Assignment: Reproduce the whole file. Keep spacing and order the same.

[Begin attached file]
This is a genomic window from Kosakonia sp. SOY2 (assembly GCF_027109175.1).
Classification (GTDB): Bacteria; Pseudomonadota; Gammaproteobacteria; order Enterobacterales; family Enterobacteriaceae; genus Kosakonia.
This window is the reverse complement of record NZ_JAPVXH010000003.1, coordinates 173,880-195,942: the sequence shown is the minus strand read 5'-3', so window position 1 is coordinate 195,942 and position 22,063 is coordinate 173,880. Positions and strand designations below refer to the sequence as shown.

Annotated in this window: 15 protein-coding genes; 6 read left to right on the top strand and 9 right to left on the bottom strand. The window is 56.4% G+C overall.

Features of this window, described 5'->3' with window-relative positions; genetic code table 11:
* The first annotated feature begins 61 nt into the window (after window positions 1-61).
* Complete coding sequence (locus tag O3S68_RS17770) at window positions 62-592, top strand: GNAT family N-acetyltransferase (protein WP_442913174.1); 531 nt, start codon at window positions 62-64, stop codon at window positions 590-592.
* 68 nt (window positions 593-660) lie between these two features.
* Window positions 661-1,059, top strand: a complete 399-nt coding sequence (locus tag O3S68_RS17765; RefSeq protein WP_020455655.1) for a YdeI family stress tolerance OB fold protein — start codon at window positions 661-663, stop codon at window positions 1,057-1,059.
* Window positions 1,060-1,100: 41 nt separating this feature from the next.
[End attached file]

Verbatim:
This is a genomic window from Kosakonia sp. SOY2 (assembly GCF_027109175.1).
Classification (GTDB): Bacteria; Pseudomonadota; Gammaproteobacteria; order Enterobacterales; family Enterobacteriaceae; genus Kosakonia.
This window is the reverse complement of record NZ_JAPVXH010000003.1, coordinates 173,880-195,942: the sequence shown is the minus strand read 5'-3', so window position 1 is coordinate 195,942 and position 22,063 is coordinate 173,880. Positions and strand designations below refer to the sequence as shown.

Annotated in this window: 15 protein-coding genes; 6 read left to right on the top strand and 9 right to left on the bottom strand. The window is 56.4% G+C overall.

Features of this window, described 5'->3' with window-relative positions; genetic code table 11:
* The first annotated feature begins 61 nt into the window (after window positions 1-61).
* Complete coding sequence (locus tag O3S68_RS17770) at window positions 62-592, top strand: GNAT family N-acetyltransferase (protein WP_442913174.1); 531 nt, start codon at window positions 62-64, stop codon at window positions 590-592.
* 68 nt (window positions 593-660) lie between these two features.
* Window positions 661-1,059, top strand: a complete 399-nt coding sequence (locus tag O3S68_RS17765; RefSeq protein WP_020455655.1) for a YdeI family stress tolerance OB fold protein — start codon at window positions 661-663, stop codon at window positions 1,057-1,059.
* Window positions 1,060-1,100: 41 nt separating this feature from the next.